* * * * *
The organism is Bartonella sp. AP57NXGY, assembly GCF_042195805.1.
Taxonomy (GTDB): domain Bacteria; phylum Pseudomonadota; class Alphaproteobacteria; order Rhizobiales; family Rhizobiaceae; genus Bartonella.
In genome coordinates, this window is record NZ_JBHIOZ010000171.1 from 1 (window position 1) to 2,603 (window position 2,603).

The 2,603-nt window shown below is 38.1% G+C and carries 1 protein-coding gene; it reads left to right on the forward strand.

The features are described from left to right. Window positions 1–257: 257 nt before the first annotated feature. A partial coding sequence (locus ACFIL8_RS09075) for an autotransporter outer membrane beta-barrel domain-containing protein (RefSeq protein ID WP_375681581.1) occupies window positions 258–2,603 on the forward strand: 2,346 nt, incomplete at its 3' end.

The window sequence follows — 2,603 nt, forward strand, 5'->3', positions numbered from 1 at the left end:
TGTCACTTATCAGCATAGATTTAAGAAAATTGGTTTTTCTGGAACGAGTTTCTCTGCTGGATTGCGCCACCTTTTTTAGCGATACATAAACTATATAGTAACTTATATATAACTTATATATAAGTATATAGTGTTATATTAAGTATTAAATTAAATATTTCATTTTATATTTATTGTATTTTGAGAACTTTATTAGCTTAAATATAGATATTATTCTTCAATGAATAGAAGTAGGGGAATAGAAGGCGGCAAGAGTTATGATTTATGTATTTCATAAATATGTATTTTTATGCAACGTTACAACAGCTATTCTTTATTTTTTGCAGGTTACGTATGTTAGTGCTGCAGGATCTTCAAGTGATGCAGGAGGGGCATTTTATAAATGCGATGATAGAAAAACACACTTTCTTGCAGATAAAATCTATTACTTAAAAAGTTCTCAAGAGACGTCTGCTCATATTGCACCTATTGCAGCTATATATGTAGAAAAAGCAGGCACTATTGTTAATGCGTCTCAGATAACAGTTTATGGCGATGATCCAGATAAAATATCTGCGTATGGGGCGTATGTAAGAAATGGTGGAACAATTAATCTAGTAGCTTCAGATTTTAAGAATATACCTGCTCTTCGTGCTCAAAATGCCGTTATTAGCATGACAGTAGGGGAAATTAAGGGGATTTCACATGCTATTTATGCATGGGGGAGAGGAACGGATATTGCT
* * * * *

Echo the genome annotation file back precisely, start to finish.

The organism is Bartonella sp. AP57NXGY, assembly GCF_042195805.1.
Taxonomy (GTDB): domain Bacteria; phylum Pseudomonadota; class Alphaproteobacteria; order Rhizobiales; family Rhizobiaceae; genus Bartonella.
In genome coordinates, this window is record NZ_JBHIOZ010000171.1 from 1 (window position 1) to 2,603 (window position 2,603).

The 2,603-nt window shown below is 38.1% G+C and carries 1 protein-coding gene; it reads left to right on the forward strand.

The features are described from left to right. Window positions 1–257: 257 nt before the first annotated feature. A partial coding sequence (locus ACFIL8_RS09075) for an autotransporter outer membrane beta-barrel domain-containing protein (RefSeq protein ID WP_375681581.1) occupies window positions 258–2,603 on the forward strand: 2,346 nt, incomplete at its 3' end.

The window sequence follows — 2,603 nt, forward strand, 5'->3', positions numbered from 1 at the left end:
TGTCACTTATCAGCATAGATTTAAGAAAATTGGTTTTTCTGGAACGAGTTTCTCTGCTGGATTGCGCCACCTTTTTTAGCGATACATAAACTATATAGTAACTTATATATAACTTATATATAAGTATATAGTGTTATATTAAGTATTAAATTAAATATTTCATTTTATATTTATTGTATTTTGAGAACTTTATTAGCTTAAATATAGATATTATTCTTCAATGAATAGAAGTAGGGGAATAGAAGGCGGCAAGAGTTATGATTTATGTATTTCATAAATATGTATTTTTATGCAACGTTACAACAGCTATTCTTTATTTTTTGCAGGTTACGTATGTTAGTGCTGCAGGATCTTCAAGTGATGCAGGAGGGGCATTTTATAAATGCGATGATAGAAAAACACACTTTCTTGCAGATAAAATCTATTACTTAAAAAGTTCTCAAGAGACGTCTGCTCATATTGCACCTATTGCAGCTATATATGTAGAAAAAGCAGGCACTATTGTTAATGCGTCTCAGATAACAGTTTATGGCGATGATCCAGATAAAATATCTGCGTATGGGGCGTATGTAAGAAATGGTGGAACAATTAATCTAGTAGCTTCAGATTTTAAGAATATACCTGCTCTTCGTGCTCAAAATGCCGTTATTAGCATGACAGTAGGGGAAATTAAGGGGATTTCACATGCTATTTATGCATGGGGGAGAGGAACGGATATTGCT